Does sore muscles get better when you move?

When you exercise, does the muscular pain grow better or worse?

It doesn’t matter whether you’re hauling moving boxes up to the third story or going back on your bike after a few months break because the weather is finally nice. The days that follow are likely to be filled with the discomfort of aching muscles. Heat, protein drinks, massage, or further exercise are some of the home remedies that are believed to combat the discomfort in the muscles. These treatments are similar to those that are used to treat hangovers caused by drinking too much alcohol. But what is it that helps relieve aching muscles?

Microscopic tears instead of lactic acid

The factors that lead to aching muscles are not yet completely understood. There is a consensus on the time, which is that muscle soreness appears around one to two days following strenuous activity that the muscle has not been acclimated to or trained for. Descending motions, like jogging downhill or ascending downstairs, are known to be especially painful for the muscles because they cause the muscles to contract more forcefully. When this happens, the muscles make a small amount of lactic acid, which was once thought to be the cause but wasn’t. This shows that there must be other reasons for the condition.

Instead of an excess of lactic acid, it seems that muscular soreness is caused by microscopic tears in the so-called fibrils that are contained inside the muscle fibers. These lengthy units, which are composed of the protein myosin and thinner actin filaments, are the actual participants in the job that muscles do. They are responsible for ensuring that the muscle fibers contract and relax again.

Microscopic muscle tears.
Microscopic muscle tears. Credit: ResearchGate/Niels Holten-Andersen

The discomfort may be alleviated with a little activity and heat

These tears heal fully on their own; nevertheless, the process of healing itself is very painful. To be more specific, the injured muscles first inflate, and because of this, the nerve terminals are subjected to more pressure. The damaged muscle also becomes more rigid and less mobile than it was before. Because of this, the discomfort doesn’t start until much later. It takes some time for the swelling to become noticeable.

Heat and gentle exercise are also helpful in combating this stiffness, which, if nothing else, lessens the discomfort. However, the muscle that has been strained should not be worked out vigorously at this point. It is not essential to massage the strained muscle since there is already an adequate supply of blood in it. The body’s natural ability to heal itself is superior to any outside intervention, and the pace of this process cannot be sped up. The discomfort should have faded within ten days at the very latest, at which point one may resume regular training. If the pain persists for a significant amount of time, it is best to see a doctor. After two to three weeks, aching muscles will have entirely recovered.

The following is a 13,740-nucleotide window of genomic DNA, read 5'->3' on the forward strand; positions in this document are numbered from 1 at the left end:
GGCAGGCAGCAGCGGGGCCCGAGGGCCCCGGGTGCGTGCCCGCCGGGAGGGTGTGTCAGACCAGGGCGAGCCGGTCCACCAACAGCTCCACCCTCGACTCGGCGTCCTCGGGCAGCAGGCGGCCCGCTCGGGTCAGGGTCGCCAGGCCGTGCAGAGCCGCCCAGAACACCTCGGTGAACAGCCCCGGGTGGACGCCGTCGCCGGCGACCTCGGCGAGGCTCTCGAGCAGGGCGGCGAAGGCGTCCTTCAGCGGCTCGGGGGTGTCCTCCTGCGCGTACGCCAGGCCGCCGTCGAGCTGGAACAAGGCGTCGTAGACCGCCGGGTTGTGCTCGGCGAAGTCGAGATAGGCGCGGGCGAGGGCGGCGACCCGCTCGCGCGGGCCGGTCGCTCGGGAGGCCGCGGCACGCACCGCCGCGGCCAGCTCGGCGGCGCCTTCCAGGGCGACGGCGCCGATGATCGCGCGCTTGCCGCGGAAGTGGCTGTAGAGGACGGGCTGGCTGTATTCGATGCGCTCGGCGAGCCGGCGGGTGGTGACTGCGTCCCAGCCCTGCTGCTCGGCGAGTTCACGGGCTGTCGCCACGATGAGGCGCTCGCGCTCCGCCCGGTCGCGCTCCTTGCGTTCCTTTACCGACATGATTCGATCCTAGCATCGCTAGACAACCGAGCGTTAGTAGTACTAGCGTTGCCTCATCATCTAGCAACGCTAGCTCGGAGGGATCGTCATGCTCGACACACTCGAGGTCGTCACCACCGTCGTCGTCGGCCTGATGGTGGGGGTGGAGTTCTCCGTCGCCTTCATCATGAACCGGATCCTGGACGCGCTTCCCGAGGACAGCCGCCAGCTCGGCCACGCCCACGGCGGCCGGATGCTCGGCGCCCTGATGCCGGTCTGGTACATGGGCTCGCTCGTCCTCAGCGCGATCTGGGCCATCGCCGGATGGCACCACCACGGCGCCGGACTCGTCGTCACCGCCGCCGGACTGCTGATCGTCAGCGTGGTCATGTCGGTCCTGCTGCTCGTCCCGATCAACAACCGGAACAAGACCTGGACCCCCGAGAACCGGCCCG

The training impact is shown as muscle discomfort

During the process of healing, the muscle is concurrently prepared for the next intensity: the repaired fibers are now stronger than they were before. Because of this, muscle soreness is typically no longer experienced after training for a total of two sessions at the same intensity level.

When muscles that have not been exercised are subjected to stresses they are not accustomed to, it is nearly impossible to avoid muscle soreness, and warming up and stretching before the event do not help. The only method to avoid experiencing muscle discomfort for an extended period is to begin physical exercise cautiously and gradually ramp up the intensity. The muscles will eventually become stronger as they learn the correct movement sequences, which may be accomplished by this additional method. Stretching and warming up before participating in sports is essential since not doing so increases the likelihood of suffering more severe muscle injuries, such as sprains or tears in the muscle fibers.

The muscular fiber tear is the next level of muscle discomfort; in this case, not only the fibrils inside the fiber tear are affected, but often a whole fiber bundle as well. The time needed to recover from this injury is much longer. In addition to this, unlike a painful muscle, it does not heal without leaving traces of changes, nor does it help the muscle to get stronger. Instead, scar tissue forms, making the affected tissue even less effective than it was before.

By Bertie Atkinson

Bertie Atkinson is a history writer at Malevus. He writes about diverse subjects in history, from ancient civilizations to world wars. In his free time, he enjoys reading, watching Netflix, and playing chess.